David Mullins and Charlie Craig live in Colorado. In 2012, same-sex marriage wasn’t allowed in that state, and the Supreme Court’s decision was three years away. So, they decided to travel to Massachusetts, where gay marriage had been legally recognized since 2004, and then have a wedding party back home.

Little could they have imagined that they were setting the stage for a Supreme Court confrontation, which is scheduled for hearing before the nine Justices next month. The name of the case is Masterpiece Cakeshop v. Colorado Civil Rights Commission, and it involves a conflict between a baker’s religious beliefs and the public accommodations law of Colorado. It also involves whether an artistic wedding cake is a form of expression entitled to constitutional protection.

The facts are not in dispute. David and Charlie went to see Jack Phillips, the owner of Masterpiece Cakeshop in Lakewood, Colorado. As soon as Jack understood that they wanted him to make a cake for their post-wedding party, and without discussing what the cake would look like, he terminated the discussion. Jack’s religion teaches him that marriage is between a man and a woman, and for him to provide the “centerpiece” for the celebration of a same-sex wedding would, as he sees it, represent an expression of his approval.

Jack’s problem is that under Colorado law, anyone offering goods or services to the public may not refuse to do business with someone on account of his or her race, creed, color, sexual orientation, or other factors. It is one of more than twenty states, including New Hampshire, where sexual orientation is included as one of the protected categories.

David and Charlie complained to the Colorado Human Rights Commission, which ruled in their favor. The Colorado courts upheld the Commission’s decision, concluding that people seeing the cake would not think it represented a “statement” by the baker, especially since the parties never even got around to discussing the design of the cake. Jack then asked the Supreme Court to grant certiorari, meaning to review the case. It takes at least four members of the Court to get past this hurdle, and the fact that Jack was able to do so is no small accomplishment, since the Court accepts less than a hundred cases each year.

The case has attracted a great deal of attention. Not only have the disputing parties filed written arguments, but so have more than a hundred individuals, groups, and governmental bodies, who have deposited some 95 amicus curiae (“friend of the court”) briefs in the Clerk’s office.

The Department of Justice has weighed in on Jack’s side, as have such religious organizations as the Billy Graham Evangelistic Association, The Thomas More Society, and Agudath Israel of America. Backers of David and Charlie include the General Synod of the United Church of Christ, The National Women’s Law Center, and a group called simply “Chefs, Bakers, and Restauranteurs.”

My personal favorite is the brief filed by the Houston law firm of Baker & Botts on behalf of a group of individual “cake artists.” The “Baker” in the firm name is James Baker, former Secretary of State, not to be confused with the cake baker artists his firm represents. They claim not to care how the case comes out so long as the Court recognizes that what they do is a form of artistic expression. To prove their point, they include pictures of their handiwork.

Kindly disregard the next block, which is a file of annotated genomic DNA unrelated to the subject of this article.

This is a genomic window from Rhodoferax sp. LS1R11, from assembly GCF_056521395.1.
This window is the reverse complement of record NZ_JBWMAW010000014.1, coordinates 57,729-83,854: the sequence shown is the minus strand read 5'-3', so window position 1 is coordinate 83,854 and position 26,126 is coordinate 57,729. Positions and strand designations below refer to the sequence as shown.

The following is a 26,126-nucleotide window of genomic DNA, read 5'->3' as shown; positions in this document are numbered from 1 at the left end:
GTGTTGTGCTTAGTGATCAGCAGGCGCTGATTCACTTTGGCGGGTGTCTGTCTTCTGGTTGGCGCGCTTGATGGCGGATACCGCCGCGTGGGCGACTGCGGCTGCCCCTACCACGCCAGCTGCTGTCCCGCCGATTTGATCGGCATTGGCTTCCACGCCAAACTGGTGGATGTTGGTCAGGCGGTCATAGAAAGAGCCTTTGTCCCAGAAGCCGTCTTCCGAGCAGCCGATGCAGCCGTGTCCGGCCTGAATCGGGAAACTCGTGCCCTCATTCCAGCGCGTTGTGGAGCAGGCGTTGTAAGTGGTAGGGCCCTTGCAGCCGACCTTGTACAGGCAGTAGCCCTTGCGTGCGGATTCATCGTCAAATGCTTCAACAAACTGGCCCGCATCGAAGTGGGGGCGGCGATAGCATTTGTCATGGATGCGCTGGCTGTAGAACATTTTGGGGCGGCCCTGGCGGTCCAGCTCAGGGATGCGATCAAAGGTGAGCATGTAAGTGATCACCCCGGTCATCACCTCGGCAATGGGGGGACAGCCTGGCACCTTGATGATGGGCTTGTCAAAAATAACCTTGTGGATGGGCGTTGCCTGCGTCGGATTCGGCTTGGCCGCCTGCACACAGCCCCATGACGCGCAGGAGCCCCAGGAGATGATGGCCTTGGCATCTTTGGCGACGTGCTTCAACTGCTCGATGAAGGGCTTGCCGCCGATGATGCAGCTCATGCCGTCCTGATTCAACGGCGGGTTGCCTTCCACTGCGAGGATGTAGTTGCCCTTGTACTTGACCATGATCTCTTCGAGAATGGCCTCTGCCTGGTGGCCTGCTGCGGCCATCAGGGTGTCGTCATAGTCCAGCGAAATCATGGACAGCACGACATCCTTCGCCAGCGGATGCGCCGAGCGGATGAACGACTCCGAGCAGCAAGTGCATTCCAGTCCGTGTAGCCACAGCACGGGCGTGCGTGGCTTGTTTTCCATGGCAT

This case raises two issues under the First Amendment. The first is whether there should be a “constitutional exception” (my term) to the public accommodations law in order to accommodate Jack’s religious beliefs. The second issue is whether Jack has a constitutional right not to engage in the type of expression his cakes represent.

I make no prediction as to who will win, but in my opinion David and Charlie should win. Colorado’s law is one of “general applicability” and does not single out any particular religion. Requiring Jack to sell his cakes to all, including a gay couple celebrating their wedding, in no way interferes with Jack’s right to worship as he pleases.

The speech question is harder. Jack relies on the Supreme Court’s 1977 decision agreeing with Jehovah’s Witnesses that they have the right to cover up “Live Free or Die” on their New Hampshire license plates. The opinion in that case says that the state may not require a person to use his car as a “mobile billboard for the state’s ideological message.” He also relies on the Court’s decision that the sponsors of Boston’s St. Patrick’s Day parade are not required to include a contingent of gay marchers.

This case is different. Here, there never was a discussion of the “content” of the cake. If the Court tells Jack that the Colorado law applies to him, as it does to all others doing business with the general public, that will not mean that he has to express himself in a particular way, much less one that might be taken as expressing his approval of gay marriage. It will simply enforce rights belonging to members of the public whom the law protects.

I see no way to distinguish Jack’s situation from that of a musician, a florist, a tailor, a bricklayer or, for that matter, a lawyer. Telling Jack that he must bake a wedding cake for David and Charlie will deprive him of nothing that the First Amendment protects.

Of course the parties might have a problem agreeing on just what the cake should look like, but that’s another case.